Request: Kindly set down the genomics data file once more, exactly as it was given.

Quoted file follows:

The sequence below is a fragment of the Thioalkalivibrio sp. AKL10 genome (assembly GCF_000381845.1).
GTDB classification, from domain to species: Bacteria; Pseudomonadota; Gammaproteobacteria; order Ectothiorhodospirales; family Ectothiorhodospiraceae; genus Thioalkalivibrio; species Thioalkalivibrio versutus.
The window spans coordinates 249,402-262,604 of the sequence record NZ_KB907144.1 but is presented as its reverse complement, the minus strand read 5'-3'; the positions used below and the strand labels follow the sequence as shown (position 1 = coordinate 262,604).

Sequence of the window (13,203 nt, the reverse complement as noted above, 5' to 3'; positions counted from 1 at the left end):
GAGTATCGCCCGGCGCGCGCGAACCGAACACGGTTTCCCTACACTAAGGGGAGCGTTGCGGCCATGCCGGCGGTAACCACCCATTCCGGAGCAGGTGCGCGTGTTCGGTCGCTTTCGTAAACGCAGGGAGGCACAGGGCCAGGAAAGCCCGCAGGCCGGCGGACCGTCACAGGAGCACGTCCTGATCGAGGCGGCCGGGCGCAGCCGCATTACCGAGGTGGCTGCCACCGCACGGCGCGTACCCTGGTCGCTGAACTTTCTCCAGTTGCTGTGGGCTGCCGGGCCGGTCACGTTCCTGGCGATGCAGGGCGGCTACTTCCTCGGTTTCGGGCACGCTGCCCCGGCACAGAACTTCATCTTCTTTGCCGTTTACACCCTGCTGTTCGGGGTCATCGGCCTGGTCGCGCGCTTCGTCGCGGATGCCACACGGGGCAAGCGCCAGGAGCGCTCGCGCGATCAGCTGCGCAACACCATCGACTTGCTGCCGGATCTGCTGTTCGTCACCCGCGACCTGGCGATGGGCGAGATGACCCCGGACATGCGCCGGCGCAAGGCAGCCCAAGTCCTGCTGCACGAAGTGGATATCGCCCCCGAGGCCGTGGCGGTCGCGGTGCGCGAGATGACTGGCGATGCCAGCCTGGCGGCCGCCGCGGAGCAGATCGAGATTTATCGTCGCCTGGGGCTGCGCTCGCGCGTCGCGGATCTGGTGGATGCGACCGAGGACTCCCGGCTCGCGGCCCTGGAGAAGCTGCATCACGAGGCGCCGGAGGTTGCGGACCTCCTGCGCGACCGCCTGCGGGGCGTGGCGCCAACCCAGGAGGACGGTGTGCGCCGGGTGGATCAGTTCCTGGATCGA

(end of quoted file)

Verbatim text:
The sequence below is a fragment of the Thioalkalivibrio sp. AKL10 genome (assembly GCF_000381845.1).
GTDB classification, from domain to species: Bacteria; Pseudomonadota; Gammaproteobacteria; order Ectothiorhodospirales; family Ectothiorhodospiraceae; genus Thioalkalivibrio; species Thioalkalivibrio versutus.
The window spans coordinates 249,402-262,604 of the sequence record NZ_KB907144.1 but is presented as its reverse complement, the minus strand read 5'-3'; the positions used below and the strand labels follow the sequence as shown (position 1 = coordinate 262,604).

Sequence of the window (13,203 nt, the reverse complement as noted above, 5' to 3'; positions counted from 1 at the left end):
GAGTATCGCCCGGCGCGCGCGAACCGAACACGGTTTCCCTACACTAAGGGGAGCGTTGCGGCCATGCCGGCGGTAACCACCCATTCCGGAGCAGGTGCGCGTGTTCGGTCGCTTTCGTAAACGCAGGGAGGCACAGGGCCAGGAAAGCCCGCAGGCCGGCGGACCGTCACAGGAGCACGTCCTGATCGAGGCGGCCGGGCGCAGCCGCATTACCGAGGTGGCTGCCACCGCACGGCGCGTACCCTGGTCGCTGAACTTTCTCCAGTTGCTGTGGGCTGCCGGGCCGGTCACGTTCCTGGCGATGCAGGGCGGCTACTTCCTCGGTTTCGGGCACGCTGCCCCGGCACAGAACTTCATCTTCTTTGCCGTTTACACCCTGCTGTTCGGGGTCATCGGCCTGGTCGCGCGCTTCGTCGCGGATGCCACACGGGGCAAGCGCCAGGAGCGCTCGCGCGATCAGCTGCGCAACACCATCGACTTGCTGCCGGATCTGCTGTTCGTCACCCGCGACCTGGCGATGGGCGAGATGACCCCGGACATGCGCCGGCGCAAGGCAGCCCAAGTCCTGCTGCACGAAGTGGATATCGCCCCCGAGGCCGTGGCGGTCGCGGTGCGCGAGATGACTGGCGATGCCAGCCTGGCGGCCGCCGCGGAGCAGATCGAGATTTATCGTCGCCTGGGGCTGCGCTCGCGCGTCGCGGATCTGGTGGATGCGACCGAGGACTCCCGGCTCGCGGCCCTGGAGAAGCTGCATCACGAGGCGCCGGAGGTTGCGGACCTCCTGCGCGACCGCCTGCGGGGCGTGGCGCCAACCCAGGAGGACGGTGTGCGCCGGGTGGATCAGTTCCTGGATCGA